Bloomberg’s proposed soda ban would make it illegal for restaurants, delis, movie theaters, stadiums and street carts to sell sodas and sugary drinks over 16 ounces. Diet sodas that contain fewer than 25 calories per 8-ounce serving, fruit juices, dairy drinks and alcoholic beverages would be exempt, as well as vending machines, groceries, convenience stores and newsstands that do not have to be regulated by the city’s health department.
The mayor’s proposal has garnered the support from health insurance companies and professional medical associations, such as the American Academy of Pediatrics. Even celebrities are weighing in on the ban: Filmmaker and Brooklyn native Spike Lee told New York magazine recently he’s in favor of the proposal.
The city’s Department of Health unanimously passed the proposal last month and has scheduled a public hearing for July 24, with a final vote in September. If approved, the ban would take effect in March.
“If government’s purpose isn’t to improve the health and longevity of its citizens, I don’t know what its purpose is,” Micheal Bloomberg
Last week, there was the Million Big Gulp March in City Hall Park
New Yorkers for Beverage Choices, a coalition of New York restaurants, movie theaters, businesses and citizens opposed to the proposed soda ban, announced the ban has 62,344 signatures. The coalition is encouraging all New Yorkers to make their voices heard by filing a comment with the Department of Health in advance of a July 24 public hearing on the proposal.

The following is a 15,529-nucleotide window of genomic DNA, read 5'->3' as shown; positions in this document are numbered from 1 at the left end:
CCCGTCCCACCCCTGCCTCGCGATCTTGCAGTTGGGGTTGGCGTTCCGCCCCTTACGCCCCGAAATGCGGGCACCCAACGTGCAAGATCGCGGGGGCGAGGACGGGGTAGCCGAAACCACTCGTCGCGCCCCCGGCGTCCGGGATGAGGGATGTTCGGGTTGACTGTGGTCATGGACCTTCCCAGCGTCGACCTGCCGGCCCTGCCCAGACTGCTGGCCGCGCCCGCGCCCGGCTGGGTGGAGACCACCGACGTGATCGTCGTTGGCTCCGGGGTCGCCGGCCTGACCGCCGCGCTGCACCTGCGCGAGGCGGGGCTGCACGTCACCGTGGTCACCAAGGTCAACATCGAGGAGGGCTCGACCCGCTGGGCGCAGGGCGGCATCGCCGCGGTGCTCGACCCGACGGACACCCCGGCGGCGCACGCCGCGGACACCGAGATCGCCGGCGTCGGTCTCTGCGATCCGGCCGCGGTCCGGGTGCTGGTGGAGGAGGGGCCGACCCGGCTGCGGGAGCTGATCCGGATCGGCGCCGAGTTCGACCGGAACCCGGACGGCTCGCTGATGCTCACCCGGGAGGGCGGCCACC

GIVE ME HIGH FRUCTOSE SWEETENERS OR GIVE ME…………….
Movie marquee ads. Airplane banners. Radio commercials. Freedom-of-choice tweets, the two companies will spend millions in the Big Apple. ”Say no to the NYC ban” reads one of the movie-theater marquee signs in the city. People wearing shirts that say “I picked out my beverage all by myself” are asking New Yorkers to sign a petition against the ban.
One-minute radio ads promote the freedom to cheer for the Yankees or Mets, to live in any borough — and to buy supersize drinks. “This is New York City. No one tells us what neighborhood to live in or what team to root for,” the ad says. “So are we going to let our mayor tell us what size beverage to buy?”
The stakes are high. For Coke and Pepsi July 24, could mean a major drop in profits. Not everyone is against the ban, in a resent poll 42 % of New Yorkers support the ban. Saturation of ads could have a negative effect.
For members of the Coalition, July 24th hearing and the final vote in September means either Independence Day or the Day the Bubbles Stood Still.